Evidence rules often play a crucial role in Florida criminal cases because they determine the information that a judge or jury will have before it in deciding on a case. In State v. Bowers, the state’s Supreme Court weighed in on an important evidentiary dispute, limiting the state’s ability to rely on one police officer’s recollection of another’s knowledge in fighting an effort to suppress certain evidence.
Michelle Bowers was arrested after a traffic stop and charged with marijuana and drug paraphernalia possession as well as DUI. At trial, she sought to suppress all of the evidence obtained as a result of the traffic stop, arguing that the stop was not based on probable cause.
The officer who initially pulled Bowers over didn’t appear at a hearing on the motion to suppress. Instead the state called as a witness a second officer who was not present during the initial stop, but later appeared at the scene to assist in the DUI investigation and subsequent arrest. The second officer was asked to testify about the reasons why Bowers was originally pulled over. The county court overruled an objection by Bowers’ attorney, who argued that this testimony amounted to inadmissable hearsay (testimony about something for which the witness has no direct personal knowledge, often based on another’s statements). Nevertheless, the county court granted Bower’s motion to suppress the evidence obtained from the stop.
The matter eventually arrived before Florida’s Second District Court of Appeals which ruled that the second officer’s testimony was inadmissable. In so doing, the Second District found that the Fourth District Court of Appeals’ decision in Ferrer v. State – in which it held that, under the “fellow officer rule,” an officer who appeared at the scene following a traffic stop and tested a driver for alcohol and drugs could testify that the initial officer told him that he observed the driver driving with an expired tag – was wrongly decided.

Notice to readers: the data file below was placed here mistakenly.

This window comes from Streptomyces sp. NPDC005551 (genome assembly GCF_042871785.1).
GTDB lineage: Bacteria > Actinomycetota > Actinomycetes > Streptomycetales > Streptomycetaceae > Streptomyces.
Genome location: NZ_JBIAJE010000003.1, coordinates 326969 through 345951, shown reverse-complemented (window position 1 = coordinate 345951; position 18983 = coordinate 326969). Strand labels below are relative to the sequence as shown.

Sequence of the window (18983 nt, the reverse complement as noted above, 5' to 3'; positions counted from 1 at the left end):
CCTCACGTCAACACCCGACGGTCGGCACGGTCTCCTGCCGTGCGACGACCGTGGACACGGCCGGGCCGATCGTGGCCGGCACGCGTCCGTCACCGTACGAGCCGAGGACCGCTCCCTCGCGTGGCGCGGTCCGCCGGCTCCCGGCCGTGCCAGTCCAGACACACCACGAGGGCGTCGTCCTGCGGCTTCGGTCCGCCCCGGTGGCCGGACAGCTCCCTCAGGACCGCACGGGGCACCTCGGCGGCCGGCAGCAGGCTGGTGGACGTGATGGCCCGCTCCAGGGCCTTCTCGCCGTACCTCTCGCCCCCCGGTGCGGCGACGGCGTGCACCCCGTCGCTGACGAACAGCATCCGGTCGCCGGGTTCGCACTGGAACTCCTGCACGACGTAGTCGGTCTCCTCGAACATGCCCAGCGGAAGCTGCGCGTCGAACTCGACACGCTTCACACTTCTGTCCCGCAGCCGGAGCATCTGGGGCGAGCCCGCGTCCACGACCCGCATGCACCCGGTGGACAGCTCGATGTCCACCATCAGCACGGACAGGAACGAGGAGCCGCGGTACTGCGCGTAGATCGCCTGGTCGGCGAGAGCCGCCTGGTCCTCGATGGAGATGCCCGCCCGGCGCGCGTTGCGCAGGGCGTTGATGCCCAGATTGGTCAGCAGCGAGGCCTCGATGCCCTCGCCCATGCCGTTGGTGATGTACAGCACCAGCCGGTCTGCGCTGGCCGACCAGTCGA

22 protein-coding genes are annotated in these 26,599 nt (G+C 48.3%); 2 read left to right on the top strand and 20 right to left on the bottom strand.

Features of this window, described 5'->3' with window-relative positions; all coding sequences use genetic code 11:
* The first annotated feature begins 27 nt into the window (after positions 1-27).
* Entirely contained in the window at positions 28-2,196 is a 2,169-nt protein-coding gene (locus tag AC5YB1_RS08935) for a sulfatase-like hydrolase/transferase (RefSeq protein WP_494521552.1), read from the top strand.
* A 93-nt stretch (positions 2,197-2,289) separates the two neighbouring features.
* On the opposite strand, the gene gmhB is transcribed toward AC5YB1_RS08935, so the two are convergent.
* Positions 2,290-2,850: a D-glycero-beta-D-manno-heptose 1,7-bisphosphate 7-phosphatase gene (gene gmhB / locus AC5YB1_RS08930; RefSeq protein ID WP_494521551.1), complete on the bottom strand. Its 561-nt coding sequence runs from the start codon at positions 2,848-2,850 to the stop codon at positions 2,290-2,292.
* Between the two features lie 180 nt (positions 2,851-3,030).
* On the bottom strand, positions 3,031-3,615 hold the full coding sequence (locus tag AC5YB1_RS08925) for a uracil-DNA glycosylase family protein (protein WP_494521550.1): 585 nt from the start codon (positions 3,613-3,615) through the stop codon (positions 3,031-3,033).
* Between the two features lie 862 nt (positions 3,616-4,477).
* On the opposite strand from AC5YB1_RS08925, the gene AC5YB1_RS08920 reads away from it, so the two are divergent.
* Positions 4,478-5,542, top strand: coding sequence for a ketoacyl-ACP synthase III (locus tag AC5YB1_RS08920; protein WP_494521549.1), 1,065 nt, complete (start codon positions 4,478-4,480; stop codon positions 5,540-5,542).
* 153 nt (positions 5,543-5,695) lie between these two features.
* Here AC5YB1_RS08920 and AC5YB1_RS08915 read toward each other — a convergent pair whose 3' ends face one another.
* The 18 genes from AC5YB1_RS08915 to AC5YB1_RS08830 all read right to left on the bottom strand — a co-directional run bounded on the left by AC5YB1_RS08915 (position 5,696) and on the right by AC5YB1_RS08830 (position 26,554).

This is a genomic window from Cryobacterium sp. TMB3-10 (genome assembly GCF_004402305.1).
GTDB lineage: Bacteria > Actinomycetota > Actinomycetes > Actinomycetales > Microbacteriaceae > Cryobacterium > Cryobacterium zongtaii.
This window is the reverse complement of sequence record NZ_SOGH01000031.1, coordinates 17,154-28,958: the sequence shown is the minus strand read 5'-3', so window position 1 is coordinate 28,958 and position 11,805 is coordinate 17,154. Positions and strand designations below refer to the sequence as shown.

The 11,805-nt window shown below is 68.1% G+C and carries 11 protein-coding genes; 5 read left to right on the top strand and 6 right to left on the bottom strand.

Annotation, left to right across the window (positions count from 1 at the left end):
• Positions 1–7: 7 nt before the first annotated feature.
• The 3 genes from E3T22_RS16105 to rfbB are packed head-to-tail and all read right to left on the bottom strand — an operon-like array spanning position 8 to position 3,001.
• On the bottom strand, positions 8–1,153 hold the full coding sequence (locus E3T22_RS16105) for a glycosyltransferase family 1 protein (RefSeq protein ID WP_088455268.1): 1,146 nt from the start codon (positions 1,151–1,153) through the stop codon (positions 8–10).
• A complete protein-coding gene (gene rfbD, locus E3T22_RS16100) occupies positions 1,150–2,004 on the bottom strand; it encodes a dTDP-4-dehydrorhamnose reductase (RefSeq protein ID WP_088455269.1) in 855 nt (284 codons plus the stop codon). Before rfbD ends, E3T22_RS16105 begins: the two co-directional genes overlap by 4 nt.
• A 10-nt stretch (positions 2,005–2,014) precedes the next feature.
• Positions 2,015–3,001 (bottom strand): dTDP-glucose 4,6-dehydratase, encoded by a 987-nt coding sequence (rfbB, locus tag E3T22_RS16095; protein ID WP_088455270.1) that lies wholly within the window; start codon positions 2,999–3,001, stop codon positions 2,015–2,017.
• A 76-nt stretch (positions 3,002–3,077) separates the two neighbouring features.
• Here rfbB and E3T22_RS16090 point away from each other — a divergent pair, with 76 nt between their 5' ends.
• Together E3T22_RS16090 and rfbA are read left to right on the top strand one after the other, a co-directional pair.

The Florida Supreme Court agreed with the Second District, holding that the fellow officer rule does not allow the second officer to testify as to what the first officer told him about why he stopped Bowers’ car. It explained that the rule “was developed to assist officers investigating in the field to make arrests and conduct searches…” The rule accomplishes this goal by providing that “the collective knowledge of officers investigating a crime is imputed to each officer and one officer may rely on the knowledge and information possessed by another officer to establish probable cause,” which generally must exist in order for an officer to stop a car, search a home or make an arrest.
Nevertheless, the fellow officer rule is “not a rule of evidence,” the Court stated, quoting the Second District’s decision. In other words, the rule allows an officer to make an arrest in the field based on knowledge obtained by other officers and to testify regarding knowledge that another officer possessed in order to justify the testifying officer’s actions. It does not allow the officer to testify in court about another officer’s knowledge in order to justify the other officer’s actions. Accordingly, the Court upheld the Second District’s decision and ruled that Ferrer was wrongly decided.
If you or a loved one is facing criminal charges, it is imperative to have a qualified, experienced attorney representing you. The South Florida criminal defense attorneys at Anidjar & Levine, P.A. are prepared to aggressively defend your rights and help achieve the best outcome possible.